83 Years of Benefits of Social Security Benefits
The Social Security program provides workers and their families with Retirement, Disability and Survivors Insurance Benefits. During the program’s 83-year history, it has collected approximately $20.9 trillion and paid out $18 trillion, leavings asset reserves of $2.9 trillion as of the end of 2017.
Currently 19% of the United States population is receiving a monthly benefit payment from Social Security. Approximately 62 million beneficiaries out of 328 million Americans.
The Old-Age and Survivors Insurance (OASI) Trust Fund, which pays retirement and survivors benefits, and the Disability Insurance (DI) Trust Fund, which pays disability benefits are separate entities, however the Trustees typically provide reports combining the two trust funds.
2017 Social Security Program Results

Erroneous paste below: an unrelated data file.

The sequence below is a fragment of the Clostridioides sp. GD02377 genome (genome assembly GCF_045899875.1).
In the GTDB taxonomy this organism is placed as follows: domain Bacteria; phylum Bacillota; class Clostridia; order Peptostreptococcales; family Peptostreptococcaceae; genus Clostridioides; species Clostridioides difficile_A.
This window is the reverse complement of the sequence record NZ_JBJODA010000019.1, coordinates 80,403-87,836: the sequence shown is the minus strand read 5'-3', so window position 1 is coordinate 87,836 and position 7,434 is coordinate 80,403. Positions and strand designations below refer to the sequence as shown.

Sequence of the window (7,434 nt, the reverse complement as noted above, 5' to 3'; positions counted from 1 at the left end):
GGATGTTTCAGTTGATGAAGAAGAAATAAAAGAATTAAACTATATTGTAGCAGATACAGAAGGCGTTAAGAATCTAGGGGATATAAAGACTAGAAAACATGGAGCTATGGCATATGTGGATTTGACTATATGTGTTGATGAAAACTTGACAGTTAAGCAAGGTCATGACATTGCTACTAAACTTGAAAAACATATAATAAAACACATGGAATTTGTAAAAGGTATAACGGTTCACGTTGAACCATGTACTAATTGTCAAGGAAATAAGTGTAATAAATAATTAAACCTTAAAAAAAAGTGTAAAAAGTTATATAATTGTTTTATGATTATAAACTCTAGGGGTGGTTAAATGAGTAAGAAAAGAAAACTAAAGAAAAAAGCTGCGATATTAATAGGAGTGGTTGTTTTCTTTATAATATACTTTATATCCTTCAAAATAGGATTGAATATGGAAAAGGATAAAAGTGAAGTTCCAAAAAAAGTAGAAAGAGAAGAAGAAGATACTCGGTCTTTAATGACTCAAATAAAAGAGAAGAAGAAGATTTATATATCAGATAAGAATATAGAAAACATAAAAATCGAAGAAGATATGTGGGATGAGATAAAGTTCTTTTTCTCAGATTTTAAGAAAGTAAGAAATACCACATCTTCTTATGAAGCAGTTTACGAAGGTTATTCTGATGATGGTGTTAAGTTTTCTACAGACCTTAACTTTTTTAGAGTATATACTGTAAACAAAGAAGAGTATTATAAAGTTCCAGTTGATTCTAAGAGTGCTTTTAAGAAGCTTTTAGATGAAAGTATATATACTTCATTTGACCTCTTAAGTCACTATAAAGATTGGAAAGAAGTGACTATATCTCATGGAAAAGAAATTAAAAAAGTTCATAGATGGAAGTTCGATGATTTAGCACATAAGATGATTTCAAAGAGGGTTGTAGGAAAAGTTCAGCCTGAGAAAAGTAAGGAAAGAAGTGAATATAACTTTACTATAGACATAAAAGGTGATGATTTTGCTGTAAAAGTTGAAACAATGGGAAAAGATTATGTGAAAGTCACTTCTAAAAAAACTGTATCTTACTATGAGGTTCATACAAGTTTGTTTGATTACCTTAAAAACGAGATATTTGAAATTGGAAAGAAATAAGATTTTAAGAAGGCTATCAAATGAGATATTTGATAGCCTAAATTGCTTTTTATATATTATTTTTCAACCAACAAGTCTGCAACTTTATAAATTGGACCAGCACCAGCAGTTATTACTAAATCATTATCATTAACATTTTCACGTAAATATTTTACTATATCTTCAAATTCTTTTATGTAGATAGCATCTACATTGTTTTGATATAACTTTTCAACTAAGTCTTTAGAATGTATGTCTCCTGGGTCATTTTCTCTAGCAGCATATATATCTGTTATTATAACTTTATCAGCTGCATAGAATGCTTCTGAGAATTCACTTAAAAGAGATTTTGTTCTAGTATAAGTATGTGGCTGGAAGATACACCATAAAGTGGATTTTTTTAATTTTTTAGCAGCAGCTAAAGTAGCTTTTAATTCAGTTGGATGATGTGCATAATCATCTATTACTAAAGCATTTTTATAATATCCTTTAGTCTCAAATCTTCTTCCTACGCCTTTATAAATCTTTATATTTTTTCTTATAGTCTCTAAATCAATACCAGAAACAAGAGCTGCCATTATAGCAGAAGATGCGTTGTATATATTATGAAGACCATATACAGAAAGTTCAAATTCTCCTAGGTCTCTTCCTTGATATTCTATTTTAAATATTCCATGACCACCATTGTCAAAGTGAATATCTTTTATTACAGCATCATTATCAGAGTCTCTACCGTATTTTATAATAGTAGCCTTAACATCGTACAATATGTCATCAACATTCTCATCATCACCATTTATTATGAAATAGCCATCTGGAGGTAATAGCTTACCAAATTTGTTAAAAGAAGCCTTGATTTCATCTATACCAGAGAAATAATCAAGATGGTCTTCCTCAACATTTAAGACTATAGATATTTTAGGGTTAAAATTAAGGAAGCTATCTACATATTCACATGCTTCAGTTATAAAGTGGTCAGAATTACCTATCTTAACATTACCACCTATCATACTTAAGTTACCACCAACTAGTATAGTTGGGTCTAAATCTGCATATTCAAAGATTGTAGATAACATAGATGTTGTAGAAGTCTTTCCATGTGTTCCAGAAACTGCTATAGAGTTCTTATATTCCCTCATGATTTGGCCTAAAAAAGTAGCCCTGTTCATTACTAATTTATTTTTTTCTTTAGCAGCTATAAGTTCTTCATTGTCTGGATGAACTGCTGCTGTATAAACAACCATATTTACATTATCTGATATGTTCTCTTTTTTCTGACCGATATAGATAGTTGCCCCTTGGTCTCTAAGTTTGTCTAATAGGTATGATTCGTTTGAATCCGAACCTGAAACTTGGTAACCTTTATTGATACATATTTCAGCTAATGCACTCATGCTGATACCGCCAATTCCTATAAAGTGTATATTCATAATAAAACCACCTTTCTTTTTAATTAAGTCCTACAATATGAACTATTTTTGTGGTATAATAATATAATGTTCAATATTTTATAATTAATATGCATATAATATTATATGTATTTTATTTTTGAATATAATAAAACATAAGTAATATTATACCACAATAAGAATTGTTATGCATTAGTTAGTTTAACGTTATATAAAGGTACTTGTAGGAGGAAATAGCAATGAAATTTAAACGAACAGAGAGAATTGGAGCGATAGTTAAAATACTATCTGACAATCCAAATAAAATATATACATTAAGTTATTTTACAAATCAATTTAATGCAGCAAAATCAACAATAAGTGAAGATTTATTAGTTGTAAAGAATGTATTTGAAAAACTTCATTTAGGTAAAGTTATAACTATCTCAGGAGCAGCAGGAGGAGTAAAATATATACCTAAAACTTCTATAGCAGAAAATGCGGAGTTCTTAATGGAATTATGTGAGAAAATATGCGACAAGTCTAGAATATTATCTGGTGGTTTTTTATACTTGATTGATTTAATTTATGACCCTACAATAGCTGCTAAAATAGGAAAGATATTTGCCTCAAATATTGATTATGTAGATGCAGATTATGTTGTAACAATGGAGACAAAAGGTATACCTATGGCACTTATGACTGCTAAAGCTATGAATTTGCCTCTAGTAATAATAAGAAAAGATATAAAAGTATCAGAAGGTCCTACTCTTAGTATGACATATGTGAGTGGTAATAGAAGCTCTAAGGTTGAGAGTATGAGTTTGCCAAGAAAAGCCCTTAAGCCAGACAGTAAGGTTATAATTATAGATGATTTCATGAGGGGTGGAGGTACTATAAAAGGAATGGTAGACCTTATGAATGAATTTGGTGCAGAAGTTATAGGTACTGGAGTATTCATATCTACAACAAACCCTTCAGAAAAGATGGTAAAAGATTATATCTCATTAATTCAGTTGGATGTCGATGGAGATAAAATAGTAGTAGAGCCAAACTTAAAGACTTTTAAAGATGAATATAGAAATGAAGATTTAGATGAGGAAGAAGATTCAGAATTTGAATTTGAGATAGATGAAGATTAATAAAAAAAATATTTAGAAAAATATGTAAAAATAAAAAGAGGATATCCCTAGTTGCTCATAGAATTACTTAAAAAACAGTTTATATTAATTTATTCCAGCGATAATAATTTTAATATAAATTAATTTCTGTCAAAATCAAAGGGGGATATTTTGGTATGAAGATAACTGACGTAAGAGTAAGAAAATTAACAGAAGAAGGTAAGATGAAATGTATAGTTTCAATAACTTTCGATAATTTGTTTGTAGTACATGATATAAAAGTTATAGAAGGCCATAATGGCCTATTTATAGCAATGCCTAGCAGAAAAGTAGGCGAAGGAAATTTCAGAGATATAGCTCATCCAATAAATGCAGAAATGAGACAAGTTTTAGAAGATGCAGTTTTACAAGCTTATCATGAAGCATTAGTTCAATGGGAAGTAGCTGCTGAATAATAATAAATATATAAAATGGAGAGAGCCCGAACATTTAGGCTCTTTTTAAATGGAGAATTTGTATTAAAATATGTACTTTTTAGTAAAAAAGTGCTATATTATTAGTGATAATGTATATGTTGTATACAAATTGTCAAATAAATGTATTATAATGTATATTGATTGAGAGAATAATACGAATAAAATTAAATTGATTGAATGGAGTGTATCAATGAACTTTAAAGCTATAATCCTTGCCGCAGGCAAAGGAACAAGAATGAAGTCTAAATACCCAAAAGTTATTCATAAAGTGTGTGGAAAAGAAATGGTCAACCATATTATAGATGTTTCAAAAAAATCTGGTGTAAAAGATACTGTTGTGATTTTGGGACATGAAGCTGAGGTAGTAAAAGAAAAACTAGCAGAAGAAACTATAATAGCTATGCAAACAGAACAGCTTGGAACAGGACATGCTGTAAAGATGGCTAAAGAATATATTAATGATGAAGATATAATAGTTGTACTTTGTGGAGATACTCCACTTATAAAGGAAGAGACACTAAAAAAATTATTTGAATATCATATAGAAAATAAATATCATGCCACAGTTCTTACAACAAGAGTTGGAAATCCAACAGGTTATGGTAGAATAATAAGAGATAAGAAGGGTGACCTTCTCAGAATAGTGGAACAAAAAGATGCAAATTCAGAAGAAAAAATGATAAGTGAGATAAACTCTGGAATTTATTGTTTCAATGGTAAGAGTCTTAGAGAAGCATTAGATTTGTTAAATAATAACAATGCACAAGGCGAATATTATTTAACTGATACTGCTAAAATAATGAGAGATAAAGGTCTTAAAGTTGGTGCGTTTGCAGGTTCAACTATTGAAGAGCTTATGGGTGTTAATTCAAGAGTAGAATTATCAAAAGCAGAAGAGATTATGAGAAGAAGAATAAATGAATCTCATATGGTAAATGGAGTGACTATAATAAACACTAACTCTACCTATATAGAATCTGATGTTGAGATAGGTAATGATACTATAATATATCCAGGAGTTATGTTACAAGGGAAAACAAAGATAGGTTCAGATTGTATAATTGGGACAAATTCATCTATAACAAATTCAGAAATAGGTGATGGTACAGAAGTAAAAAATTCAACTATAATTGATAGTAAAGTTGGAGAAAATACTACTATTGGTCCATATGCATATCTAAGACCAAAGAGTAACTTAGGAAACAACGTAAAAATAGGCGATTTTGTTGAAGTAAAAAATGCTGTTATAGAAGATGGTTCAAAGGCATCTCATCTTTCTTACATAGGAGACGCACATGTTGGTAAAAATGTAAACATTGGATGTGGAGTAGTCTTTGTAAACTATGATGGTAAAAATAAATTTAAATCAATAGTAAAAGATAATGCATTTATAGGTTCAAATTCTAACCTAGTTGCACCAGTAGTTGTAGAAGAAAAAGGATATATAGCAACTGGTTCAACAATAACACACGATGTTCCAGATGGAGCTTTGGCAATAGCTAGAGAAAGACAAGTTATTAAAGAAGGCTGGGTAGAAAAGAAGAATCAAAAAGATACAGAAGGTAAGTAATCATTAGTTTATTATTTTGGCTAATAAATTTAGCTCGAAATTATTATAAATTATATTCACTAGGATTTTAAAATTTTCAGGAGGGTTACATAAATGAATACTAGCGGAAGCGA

In 2017, Income totaled $996.6 billion, costs $952.5 billion, leaving a net increase in Reserves of $ 44.1 billion. Reserves increased from $2,847.7 trillion as of December 31, 2016 to $2,891.8 as of December 31, 2017.
The Income is broken down into 3 components; Payroll taxes $996.6 billion, Taxes on SS benefits $37.9 billion and $85.1 billion from Interest on Reserves.
Program Income and Costs
Income $996.6 Billion
- Payroll Taxes $873.6
- Taxes on Benefits $37.9
- Interest on Reserves $85.1
Costs $941.5 Billion
- Benefit Payments $941.5
- Railroad Retirement
- Financial Interchange $4.5
- Administrative $6.5
Net Income (Increase in Reserves) 44.1 Billion
The Trustees NOW project that total costs will exceed total income (including interest) beginning in 2018 and continuing throughout the “long-range period (2018-2092)”.
Going forward it is now anticipated that Reserves will need to be liquidated each year to meet annual costs. So each year, we should start to witness the Reserves shrinking until depletion.
In the 2018 report, the Trustees project the combined trust funds will be depleted in 2034, the same year as 2017. After the Trust Fund is depleted, there is projected income coming in to meet approximately 76% of future annual costs. Of course, this assumes no reforms to Social Security.